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Great Lakes Article:

Lake Michigan showing signs of ecological breakdown
By Dan Egan
Milwaukee Journal Sentinel
Published January 3rd, 2005

BAILEYS HARBOR, Wis. - Linda Crose couldn't believe her luck when her family landed 15 log-sized chinook salmon during a half-day Lake Michigan fishing expedition in August.

The writhing chinook, some more than 20 pounds, were at times practically jumping into the charter boat as the Iowa family braved stomach-churning waves.

Crose had hoped the big lake might yield a fish. Or two.

She didn't expect the expedition to end at Wal-Mart, where the family bought two 15-gallon coolers just to keep the piles of freshly carved fillets from rotting on the drive home to Des Moines.

"Oh, my goodness," the 40-year-old mother of two says of the lake's surprising bounty, "we had no idea."

It all seemed too good to be real.

It is.

On the surface, Lake Michigan remains one of the world's biggest and wildest bodies of freshwater and one of its most popular fishing destinations.

But under water, it is largely a man-made production.

Lake Michigan has been engineered into a system focused on producing a maximum amount of sport fish, most of which are not native to its waters. Its salmon are saltwater predators that begin life in Midwest hatcheries and are typically unable to reproduce on their own. They are born to be caught.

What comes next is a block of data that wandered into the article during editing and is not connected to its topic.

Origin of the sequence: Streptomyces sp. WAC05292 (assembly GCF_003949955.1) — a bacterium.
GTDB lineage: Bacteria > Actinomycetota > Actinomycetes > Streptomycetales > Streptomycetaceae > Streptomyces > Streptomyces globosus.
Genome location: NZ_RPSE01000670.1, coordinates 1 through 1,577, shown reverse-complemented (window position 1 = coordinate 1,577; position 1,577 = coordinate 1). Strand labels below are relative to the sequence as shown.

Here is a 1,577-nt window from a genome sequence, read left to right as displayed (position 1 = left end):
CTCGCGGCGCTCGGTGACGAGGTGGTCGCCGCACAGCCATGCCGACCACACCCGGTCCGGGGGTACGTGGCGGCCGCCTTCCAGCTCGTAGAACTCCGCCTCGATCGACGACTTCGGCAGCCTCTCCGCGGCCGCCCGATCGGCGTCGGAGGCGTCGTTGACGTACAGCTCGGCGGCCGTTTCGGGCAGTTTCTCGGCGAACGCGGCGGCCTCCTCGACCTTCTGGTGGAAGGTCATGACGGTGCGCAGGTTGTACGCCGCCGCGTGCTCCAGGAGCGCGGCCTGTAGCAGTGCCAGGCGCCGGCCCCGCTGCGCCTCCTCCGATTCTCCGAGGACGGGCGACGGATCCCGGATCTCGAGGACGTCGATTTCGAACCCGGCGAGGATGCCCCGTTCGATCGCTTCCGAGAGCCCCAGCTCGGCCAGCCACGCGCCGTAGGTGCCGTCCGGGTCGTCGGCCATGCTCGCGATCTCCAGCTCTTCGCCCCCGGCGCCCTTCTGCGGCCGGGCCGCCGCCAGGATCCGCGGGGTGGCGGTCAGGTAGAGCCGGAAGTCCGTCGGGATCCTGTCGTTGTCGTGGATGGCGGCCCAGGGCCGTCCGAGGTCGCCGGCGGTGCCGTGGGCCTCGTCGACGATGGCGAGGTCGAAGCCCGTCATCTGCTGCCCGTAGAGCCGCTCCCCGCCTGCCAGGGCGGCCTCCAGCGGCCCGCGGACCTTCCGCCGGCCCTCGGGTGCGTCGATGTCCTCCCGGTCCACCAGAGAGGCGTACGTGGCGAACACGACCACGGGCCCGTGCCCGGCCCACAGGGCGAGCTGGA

About 13 million exotic salmon and trout are planted yearly, creating what retired Wisconsin Department of Natural Resources fishery chief Lee Kernen calls a "sportsman's paradise."

But today, it is a paradise imperiled.

This year the salmon were biting on just about anything, and commercial fisherman Dennis Hickey says he knows why: They are starving.

The 62-year-old Baileys Harbor resident makes his living netting whitefish. Wisconsin commercial fishermen are prohibited from taking any salmon or trout; those are strictly for the recreation industry. But his side business is carving out guts and slicing fillets for customers of the charter salmon fishing operation next door.

Salmon stomachs are normally packed with alewives - another saltwater species not native to the lake. Not this year. This year, Hickey says, the lake's biggest fish are swimming on empty.

"I worry about it as I'm doing the filleting," he says. "I see this day after day. They're coming in with nothing in their stomachs."

Preliminary numbers from an alewife survey this fall back up what Hickey has been seeing on his cutting board. The lake's population has dropped from 25 percent to 50 percent in just the past year.

Theories for the decline include overstocking of salmon and trout, and natural alewife population fluctuations. Most ominous, there is mounting evidence that the lake could be on the brink of "ecosystem shock," a food chain collapse caused by a non-stop invasion of foreign species. Salmon might be something of a sentinel for the lake; if the king of the food chain is in trouble, the rest of the kingdom probably is, too.

"If something is happening to salmon, it has probably gone way past the point that you ever wanted it to get to," says Steve Pothoven, a biologist with the University of Michigan. "But that's where people begin to notice it."